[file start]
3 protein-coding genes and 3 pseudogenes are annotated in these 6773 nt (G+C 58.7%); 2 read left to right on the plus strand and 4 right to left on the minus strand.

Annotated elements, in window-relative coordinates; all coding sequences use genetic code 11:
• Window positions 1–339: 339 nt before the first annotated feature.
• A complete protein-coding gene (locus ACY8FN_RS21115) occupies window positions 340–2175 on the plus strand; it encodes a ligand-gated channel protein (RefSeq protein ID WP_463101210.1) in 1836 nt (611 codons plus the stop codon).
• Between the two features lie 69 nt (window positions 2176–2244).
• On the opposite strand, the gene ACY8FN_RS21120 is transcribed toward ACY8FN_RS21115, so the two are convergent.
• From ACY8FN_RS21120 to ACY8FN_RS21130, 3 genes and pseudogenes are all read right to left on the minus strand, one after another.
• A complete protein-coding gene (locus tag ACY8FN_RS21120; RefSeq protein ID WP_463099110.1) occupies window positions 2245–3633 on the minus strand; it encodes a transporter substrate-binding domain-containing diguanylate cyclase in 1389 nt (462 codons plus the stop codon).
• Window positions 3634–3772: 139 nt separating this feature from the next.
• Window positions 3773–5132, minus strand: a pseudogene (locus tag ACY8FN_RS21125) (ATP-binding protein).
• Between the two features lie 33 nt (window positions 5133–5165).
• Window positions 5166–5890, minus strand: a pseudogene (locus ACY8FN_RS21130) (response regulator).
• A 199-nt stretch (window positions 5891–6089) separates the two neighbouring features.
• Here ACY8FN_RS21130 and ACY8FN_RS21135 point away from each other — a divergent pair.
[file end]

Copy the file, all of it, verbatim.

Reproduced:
3 protein-coding genes and 3 pseudogenes are annotated in these 6773 nt (G+C 58.7%); 2 read left to right on the plus strand and 4 right to left on the minus strand.

Annotated elements, in window-relative coordinates; all coding sequences use genetic code 11:
• Window positions 1–339: 339 nt before the first annotated feature.
• A complete protein-coding gene (locus ACY8FN_RS21115) occupies window positions 340–2175 on the plus strand; it encodes a ligand-gated channel protein (RefSeq protein ID WP_463101210.1) in 1836 nt (611 codons plus the stop codon).
• Between the two features lie 69 nt (window positions 2176–2244).
• On the opposite strand, the gene ACY8FN_RS21120 is transcribed toward ACY8FN_RS21115, so the two are convergent.
• From ACY8FN_RS21120 to ACY8FN_RS21130, 3 genes and pseudogenes are all read right to left on the minus strand, one after another.
• A complete protein-coding gene (locus tag ACY8FN_RS21120; RefSeq protein ID WP_463099110.1) occupies window positions 2245–3633 on the minus strand; it encodes a transporter substrate-binding domain-containing diguanylate cyclase in 1389 nt (462 codons plus the stop codon).
• Window positions 3634–3772: 139 nt separating this feature from the next.
• Window positions 3773–5132, minus strand: a pseudogene (locus tag ACY8FN_RS21125) (ATP-binding protein).
• Between the two features lie 33 nt (window positions 5133–5165).
• Window positions 5166–5890, minus strand: a pseudogene (locus ACY8FN_RS21130) (response regulator).
• A 199-nt stretch (window positions 5891–6089) separates the two neighbouring features.
• Here ACY8FN_RS21130 and ACY8FN_RS21135 point away from each other — a divergent pair.